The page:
People who listened to Megadeth only casually used to complain that the group sounded too much like Metallica. Given that Megadeth singer, songwriter, arranger and guitarist Dave Mustaine was a founding member of Metallica and received songwriting credits on the group's first three albums, you might as well say certain aspects of Metallica sound like Megadeth, especially the from-the-gut speed-core guitar riffs that Mustaine pioneered. The spectacular 1987 Megadeth album So Far, So Good ... So What? demonstrated more than enough originality, versatility and sheer energy to make comparisons superfluous. Rust in Peace, the band's first album in three years, carries Megadeth's individuality into a broader, more open musical arena where nobody can touch them.
Frequent changes of second guitarists and drummers, and the presence of a berserker like Mustaine at the wheel, have sometimes placed Megadeth's stability in question. But the long-awaited Rust in Peace maintains a certain continuity in sound and attitude with the group's first records while demonstrating how much further the concept nasty speed thrash with an almost jazzlike intricacy and drive can go.
It's difficult to isolate new guitarist Marty Friedman's individual contributions within the helter-skelter of pummeling riffs and pyrotechnic leads, but the strong contributions of new drummer Nick Menza are readily apparent. Earlier Megadeth drummers tended to rumble down below like John Bonham on amphetamines, powering the music but cluttering it too. Menza, son of famed jazz saxophonist Don Menza, has the requisite power but also displays a sense of restraint, a mature use of space and texture that lifts the crunching guitar riffs right off the ground, making the entire band swing like mad. And bassist Dave Ellefson hasn't wasted those years off the road; his playing is spectacular and innovative throughout. This is one thrashmetal band that jazzbos can get into, provided the snarl of Mustaine's lead vocals and the sustained level of anger and intensity don't send them running for the door.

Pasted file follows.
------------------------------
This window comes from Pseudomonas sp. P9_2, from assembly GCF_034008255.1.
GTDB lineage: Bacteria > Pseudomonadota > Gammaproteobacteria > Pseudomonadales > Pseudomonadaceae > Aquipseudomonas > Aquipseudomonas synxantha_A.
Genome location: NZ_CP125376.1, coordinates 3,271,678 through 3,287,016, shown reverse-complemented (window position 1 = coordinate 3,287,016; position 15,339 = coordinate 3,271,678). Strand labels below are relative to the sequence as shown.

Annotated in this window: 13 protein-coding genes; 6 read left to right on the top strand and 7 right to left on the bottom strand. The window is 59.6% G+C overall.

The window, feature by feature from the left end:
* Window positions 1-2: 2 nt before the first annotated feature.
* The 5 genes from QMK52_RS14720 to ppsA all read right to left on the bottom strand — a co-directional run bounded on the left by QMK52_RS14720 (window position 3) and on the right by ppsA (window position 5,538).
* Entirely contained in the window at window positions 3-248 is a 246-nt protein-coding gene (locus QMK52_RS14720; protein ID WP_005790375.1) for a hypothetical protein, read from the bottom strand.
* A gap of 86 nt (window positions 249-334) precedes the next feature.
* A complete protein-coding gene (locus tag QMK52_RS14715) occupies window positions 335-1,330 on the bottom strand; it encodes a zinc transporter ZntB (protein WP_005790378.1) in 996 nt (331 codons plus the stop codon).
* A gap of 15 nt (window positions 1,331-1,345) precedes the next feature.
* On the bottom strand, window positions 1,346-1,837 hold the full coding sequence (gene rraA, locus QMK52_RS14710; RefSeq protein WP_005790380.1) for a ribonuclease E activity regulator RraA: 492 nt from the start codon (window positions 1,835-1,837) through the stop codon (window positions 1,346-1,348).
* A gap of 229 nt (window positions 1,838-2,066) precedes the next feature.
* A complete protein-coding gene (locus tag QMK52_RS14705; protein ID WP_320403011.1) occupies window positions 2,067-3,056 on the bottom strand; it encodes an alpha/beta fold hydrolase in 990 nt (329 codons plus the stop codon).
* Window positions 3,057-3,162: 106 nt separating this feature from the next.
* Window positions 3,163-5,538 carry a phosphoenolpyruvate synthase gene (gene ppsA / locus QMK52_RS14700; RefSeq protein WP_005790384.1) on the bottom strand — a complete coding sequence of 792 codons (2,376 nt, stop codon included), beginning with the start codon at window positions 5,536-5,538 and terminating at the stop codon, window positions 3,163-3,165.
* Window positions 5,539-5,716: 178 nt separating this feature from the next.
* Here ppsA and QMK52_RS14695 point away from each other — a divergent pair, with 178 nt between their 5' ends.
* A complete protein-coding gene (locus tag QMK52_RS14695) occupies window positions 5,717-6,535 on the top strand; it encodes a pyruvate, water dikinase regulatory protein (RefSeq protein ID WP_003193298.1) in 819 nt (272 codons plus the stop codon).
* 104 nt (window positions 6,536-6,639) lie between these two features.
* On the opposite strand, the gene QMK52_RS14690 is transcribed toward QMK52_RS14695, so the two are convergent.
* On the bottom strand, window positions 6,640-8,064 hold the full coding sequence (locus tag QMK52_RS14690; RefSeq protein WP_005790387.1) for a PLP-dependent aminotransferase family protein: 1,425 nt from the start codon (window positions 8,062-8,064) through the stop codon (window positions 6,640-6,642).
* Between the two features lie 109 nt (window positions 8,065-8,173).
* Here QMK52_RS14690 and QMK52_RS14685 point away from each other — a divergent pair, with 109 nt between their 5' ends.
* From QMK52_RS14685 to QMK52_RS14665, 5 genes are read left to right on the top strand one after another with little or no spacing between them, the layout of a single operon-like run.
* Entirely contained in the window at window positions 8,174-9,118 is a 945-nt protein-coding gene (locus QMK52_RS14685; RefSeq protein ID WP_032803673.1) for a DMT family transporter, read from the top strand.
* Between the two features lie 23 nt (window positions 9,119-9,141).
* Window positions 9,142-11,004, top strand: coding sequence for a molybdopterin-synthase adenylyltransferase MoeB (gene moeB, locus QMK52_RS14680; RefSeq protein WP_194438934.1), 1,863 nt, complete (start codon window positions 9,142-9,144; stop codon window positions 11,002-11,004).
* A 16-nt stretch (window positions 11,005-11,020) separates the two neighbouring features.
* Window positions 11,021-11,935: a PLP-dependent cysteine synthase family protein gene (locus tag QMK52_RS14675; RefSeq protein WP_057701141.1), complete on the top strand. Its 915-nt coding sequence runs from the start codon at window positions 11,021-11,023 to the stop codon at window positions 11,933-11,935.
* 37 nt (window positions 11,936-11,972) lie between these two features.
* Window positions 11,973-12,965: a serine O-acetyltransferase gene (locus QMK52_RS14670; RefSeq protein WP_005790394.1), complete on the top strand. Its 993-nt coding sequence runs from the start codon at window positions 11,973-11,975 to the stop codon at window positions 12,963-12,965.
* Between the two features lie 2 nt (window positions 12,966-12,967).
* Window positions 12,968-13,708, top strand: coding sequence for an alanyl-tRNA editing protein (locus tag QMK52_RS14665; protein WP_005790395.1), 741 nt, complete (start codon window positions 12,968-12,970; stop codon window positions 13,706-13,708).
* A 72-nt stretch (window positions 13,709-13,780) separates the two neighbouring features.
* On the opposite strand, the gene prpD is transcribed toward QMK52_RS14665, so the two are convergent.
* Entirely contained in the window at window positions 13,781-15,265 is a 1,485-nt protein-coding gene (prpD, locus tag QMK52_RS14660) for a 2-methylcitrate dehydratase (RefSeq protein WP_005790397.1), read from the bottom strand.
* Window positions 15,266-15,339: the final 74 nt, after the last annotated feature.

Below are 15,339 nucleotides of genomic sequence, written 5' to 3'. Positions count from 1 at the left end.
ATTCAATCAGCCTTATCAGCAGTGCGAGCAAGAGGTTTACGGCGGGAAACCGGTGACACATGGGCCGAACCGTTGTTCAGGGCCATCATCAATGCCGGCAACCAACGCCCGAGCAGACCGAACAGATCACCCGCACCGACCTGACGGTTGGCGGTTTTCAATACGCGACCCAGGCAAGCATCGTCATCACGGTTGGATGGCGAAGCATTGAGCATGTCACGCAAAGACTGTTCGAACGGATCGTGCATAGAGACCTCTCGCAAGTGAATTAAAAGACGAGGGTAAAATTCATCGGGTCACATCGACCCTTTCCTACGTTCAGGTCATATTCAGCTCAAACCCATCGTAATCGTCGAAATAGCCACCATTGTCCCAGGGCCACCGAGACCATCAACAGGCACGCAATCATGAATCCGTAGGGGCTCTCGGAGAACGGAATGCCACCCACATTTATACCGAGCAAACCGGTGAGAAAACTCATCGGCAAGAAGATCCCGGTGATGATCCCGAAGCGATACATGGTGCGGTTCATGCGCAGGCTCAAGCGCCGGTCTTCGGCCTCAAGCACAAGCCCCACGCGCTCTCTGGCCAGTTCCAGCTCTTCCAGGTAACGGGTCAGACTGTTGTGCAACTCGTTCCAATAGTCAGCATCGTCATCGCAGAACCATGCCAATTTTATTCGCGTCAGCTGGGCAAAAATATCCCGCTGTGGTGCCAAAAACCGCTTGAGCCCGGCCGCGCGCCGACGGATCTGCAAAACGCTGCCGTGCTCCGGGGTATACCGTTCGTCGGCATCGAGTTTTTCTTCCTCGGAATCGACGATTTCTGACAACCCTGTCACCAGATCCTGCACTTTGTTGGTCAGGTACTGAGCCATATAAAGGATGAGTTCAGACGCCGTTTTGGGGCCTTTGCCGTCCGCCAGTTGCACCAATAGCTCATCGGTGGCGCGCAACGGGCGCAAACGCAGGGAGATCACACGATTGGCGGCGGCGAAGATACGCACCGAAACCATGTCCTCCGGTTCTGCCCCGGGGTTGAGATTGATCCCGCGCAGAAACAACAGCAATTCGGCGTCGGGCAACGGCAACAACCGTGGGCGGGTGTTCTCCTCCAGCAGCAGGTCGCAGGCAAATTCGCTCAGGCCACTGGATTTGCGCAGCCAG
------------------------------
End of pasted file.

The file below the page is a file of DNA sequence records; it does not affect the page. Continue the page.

Thematically, Mustaine takes on war fever ("Take No Prisoners"), the greenhouse effect and looming ecological disaster ("Dawn Patrol"), organized crime's stranglehold on American society ("Holy Wars ... The Punishment Due") and struggles with substance abuse ("Poison Was the Cure," "Lucretia," "Tornado of Souls"), all with the intensity of a dude who's been close enough to death to shake its clammy hand. The arrangements, using multiple meters, multipart song structures, lightning-quick shifts in density, tempo and accenting, a variety of guitar overtones and sonics and occasional respites from the slamming, full-speed-ahead fervor, are consistently riveting. Many speed-metal bands are formulaic and boring; nobody can level those charges against Megadeth now that Rust in Peace has hit the street. (RS 591)
(Posted: Nov 15, 1990)
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Megadeth, since the beginnings has been known by the powerful and great riffs, complex songs, insane tempos, high quality solos and everything that goes with the essence of a Metal band. This album has it all at its best. With the best line-up the band ever had this album shows great virtuosism and is a must-hear for every fan of the genre. I see it as one of the most memorable albums in the history of metal.
Apr 29, 2007 21:03:17